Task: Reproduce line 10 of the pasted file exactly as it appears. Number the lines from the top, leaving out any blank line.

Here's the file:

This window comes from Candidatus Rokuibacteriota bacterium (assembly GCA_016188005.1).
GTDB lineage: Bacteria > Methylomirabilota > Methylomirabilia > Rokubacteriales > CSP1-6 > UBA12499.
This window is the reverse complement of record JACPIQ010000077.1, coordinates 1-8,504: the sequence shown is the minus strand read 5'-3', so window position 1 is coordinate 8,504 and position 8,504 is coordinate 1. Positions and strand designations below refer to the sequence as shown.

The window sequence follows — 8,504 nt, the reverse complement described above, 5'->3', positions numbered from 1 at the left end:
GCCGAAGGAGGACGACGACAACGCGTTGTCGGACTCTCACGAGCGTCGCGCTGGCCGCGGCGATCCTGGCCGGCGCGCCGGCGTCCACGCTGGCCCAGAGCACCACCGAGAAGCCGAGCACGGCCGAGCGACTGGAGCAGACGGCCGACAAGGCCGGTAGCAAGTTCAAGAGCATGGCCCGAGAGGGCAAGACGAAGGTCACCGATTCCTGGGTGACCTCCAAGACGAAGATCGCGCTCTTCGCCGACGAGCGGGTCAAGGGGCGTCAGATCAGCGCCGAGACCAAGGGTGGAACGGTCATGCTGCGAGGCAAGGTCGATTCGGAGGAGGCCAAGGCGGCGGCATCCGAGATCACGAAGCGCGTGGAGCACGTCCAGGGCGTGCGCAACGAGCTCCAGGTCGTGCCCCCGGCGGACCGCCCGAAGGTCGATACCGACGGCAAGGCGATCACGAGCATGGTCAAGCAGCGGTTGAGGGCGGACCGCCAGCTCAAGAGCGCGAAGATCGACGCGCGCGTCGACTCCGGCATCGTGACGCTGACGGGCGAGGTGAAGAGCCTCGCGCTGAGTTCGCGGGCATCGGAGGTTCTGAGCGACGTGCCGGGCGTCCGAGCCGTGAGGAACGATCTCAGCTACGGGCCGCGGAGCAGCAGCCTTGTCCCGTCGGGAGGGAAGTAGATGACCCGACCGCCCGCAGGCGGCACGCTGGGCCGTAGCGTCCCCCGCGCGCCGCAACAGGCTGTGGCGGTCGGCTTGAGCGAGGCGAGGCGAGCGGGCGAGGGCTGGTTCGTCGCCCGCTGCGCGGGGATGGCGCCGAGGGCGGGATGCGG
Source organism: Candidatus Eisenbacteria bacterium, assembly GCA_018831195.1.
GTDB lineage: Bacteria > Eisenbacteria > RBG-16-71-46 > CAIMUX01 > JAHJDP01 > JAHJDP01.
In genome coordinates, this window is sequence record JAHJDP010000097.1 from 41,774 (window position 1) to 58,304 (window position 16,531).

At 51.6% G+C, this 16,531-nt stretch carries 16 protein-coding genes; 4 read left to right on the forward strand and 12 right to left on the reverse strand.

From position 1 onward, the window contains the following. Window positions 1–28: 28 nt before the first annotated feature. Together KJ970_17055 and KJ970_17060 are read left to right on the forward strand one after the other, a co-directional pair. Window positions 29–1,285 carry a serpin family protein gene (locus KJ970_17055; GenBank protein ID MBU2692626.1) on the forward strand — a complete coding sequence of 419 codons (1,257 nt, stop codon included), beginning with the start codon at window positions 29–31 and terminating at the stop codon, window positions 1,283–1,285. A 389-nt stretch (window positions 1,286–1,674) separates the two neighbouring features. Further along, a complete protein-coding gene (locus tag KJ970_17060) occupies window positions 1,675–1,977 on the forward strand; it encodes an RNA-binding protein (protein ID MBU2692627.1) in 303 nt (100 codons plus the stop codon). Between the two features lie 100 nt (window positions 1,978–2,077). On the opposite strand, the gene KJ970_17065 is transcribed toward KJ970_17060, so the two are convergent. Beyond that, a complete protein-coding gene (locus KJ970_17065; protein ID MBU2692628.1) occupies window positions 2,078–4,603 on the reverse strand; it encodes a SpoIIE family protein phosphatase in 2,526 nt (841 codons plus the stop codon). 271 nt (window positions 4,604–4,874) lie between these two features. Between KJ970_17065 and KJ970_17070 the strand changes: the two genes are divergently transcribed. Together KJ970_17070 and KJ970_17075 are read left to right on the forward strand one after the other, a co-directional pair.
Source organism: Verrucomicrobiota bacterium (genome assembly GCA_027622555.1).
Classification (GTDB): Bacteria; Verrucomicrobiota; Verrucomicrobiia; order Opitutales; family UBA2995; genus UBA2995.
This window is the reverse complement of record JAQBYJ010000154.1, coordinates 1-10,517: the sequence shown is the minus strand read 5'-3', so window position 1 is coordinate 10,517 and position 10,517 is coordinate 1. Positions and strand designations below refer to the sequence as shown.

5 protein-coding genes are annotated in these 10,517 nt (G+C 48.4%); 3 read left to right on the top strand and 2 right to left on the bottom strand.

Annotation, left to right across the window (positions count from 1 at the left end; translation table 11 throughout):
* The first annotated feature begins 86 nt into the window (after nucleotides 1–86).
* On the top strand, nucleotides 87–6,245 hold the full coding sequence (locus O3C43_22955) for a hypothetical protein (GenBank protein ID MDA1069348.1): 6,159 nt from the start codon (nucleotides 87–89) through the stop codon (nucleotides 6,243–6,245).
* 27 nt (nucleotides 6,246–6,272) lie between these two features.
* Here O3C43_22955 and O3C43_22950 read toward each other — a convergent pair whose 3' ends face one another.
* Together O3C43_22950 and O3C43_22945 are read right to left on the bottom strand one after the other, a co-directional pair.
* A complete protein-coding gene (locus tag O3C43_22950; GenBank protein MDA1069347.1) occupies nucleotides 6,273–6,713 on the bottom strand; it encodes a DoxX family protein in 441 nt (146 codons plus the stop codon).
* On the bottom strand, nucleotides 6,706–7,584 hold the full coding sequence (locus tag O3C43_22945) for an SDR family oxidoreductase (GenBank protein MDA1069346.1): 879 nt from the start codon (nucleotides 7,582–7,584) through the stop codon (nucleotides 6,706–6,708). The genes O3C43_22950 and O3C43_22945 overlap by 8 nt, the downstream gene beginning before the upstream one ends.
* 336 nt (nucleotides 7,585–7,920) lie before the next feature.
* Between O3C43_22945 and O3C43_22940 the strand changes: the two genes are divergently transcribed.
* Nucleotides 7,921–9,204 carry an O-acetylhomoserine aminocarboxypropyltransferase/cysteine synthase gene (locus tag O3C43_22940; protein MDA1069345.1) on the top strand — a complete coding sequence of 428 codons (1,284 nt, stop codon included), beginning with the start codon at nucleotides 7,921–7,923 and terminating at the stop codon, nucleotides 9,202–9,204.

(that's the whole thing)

From position 1 onward, the window contains the following. Window positions 1–28: 28 nt before the first annotated feature. Together KJ970_17055 and KJ970_17060 are read left to right on the forward strand one after the other, a co-directional pair. Window positions 29–1,285 carry a serpin family protein gene (locus KJ970_17055; GenBank protein ID MBU2692626.1) on the forward strand — a complete coding sequence of 419 codons (1,257 nt, stop codon included), beginning with the start codon at window positions 29–31 and terminating at the stop codon, window positions 1,283–1,285. A 389-nt stretch (window positions 1,286–1,674) separates the two neighbouring features. Further along, a complete protein-coding gene (locus tag KJ970_17060) occupies window positions 1,675–1,977 on the forward strand; it encodes an RNA-binding protein (protein ID MBU2692627.1) in 303 nt (100 codons plus the stop codon). Between the two features lie 100 nt (window positions 1,978–2,077). On the opposite strand, the gene KJ970_17065 is transcribed toward KJ970_17060, so the two are convergent. Beyond that, a complete protein-coding gene (locus KJ970_17065; protein ID MBU2692628.1) occupies window positions 2,078–4,603 on the reverse strand; it encodes a SpoIIE family protein phosphatase in 2,526 nt (841 codons plus the stop codon). 271 nt (window positions 4,604–4,874) lie between these two features. Between KJ970_17065 and KJ970_17070 the strand changes: the two genes are divergently transcribed. Together KJ970_17070 and KJ970_17075 are read left to right on the forward strand one after the other, a co-directional pair.